I’ve always wondered why letting a cat out of the bag is a bad thing. You’d think that if some feline creature is trapped in a plastic (or non-plastic if you’re in NY) vacuum, it would be a great thing for both the cat and the participants involved to simply let the cat out. Now perhaps the cat is a ferocious, mean animal, or perhaps it’s just a kitty. Where did this idiom come from?

Glad you asked.

Let the cat out of the bag

People used to sell piglets tied in bags for farmers to carry home. A con man might swap the piglet in the sack with a cat, a cheaper animal. So when you let the cat out of the bag, you were exposing the con to everyone

Blood is thicker than water

Now, when we think of this idiom (or axiom) we think of family vs. friends and relationships. However, the saying started as the opposite: “The blood of the covenant is thicker than the water of the womb.” Therefore if you were friends, you were blood brothers, which was far deeper than any familial ties.

Till the cows come home

Cows were often milked in their barns at night, making that task one of the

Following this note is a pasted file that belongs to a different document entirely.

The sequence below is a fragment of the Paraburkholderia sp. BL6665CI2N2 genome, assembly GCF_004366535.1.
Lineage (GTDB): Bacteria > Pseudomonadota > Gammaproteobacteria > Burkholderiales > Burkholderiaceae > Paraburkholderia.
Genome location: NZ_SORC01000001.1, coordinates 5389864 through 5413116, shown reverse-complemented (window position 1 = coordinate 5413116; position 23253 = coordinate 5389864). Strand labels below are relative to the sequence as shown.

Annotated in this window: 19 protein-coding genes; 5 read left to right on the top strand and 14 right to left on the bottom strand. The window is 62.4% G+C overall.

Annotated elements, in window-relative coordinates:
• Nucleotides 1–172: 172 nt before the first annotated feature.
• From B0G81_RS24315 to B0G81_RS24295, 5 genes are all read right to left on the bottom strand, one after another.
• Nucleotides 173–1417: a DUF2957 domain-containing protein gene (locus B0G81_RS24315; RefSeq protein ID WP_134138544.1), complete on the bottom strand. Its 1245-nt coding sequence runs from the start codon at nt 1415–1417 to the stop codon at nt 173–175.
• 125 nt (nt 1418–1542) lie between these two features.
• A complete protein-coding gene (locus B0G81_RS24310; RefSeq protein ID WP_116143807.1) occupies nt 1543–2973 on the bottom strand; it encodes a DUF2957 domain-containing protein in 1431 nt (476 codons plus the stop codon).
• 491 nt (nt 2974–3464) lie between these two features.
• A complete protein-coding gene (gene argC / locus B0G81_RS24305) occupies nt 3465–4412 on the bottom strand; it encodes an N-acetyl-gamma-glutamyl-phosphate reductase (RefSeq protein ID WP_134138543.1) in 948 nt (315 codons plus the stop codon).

last on a farmer’s to-do list. The idiom has been alive since the 14th century, and will last until we see a black and white silhouette, come, you know…

Close but no cigar

Carnivals used to give out cigars rather than big fuzzy teddy bears to the victor. To the victor goes the cigar! These games were not tailored towards kids, as who would let their kid have a 1930 cuban? No, that’s for daddy.

Steal someone’s thunder

In 1704 John Dennis—an unsuccessful playwright—invented a new method of creating the sound of thunder for his play, Appius and Virginia. The play flopped and was closed down but shortly afterwards, a production of Macbeth started in the same theatre using the very same method of creating thunder. It is reported that Dennis went to the theatre to watch a performance of Macbeth and when he saw that they were using his technique, he said, “Damn them! They will not let my play run, but they steal my thunder.”

Fly off the handle

In the days before mass merchandising, poorly fastened axe heads would fly off while they were in use. Surprisingly it has nothing to do with pushing flies off handles—I always was under the impression that this was some red-rover construct.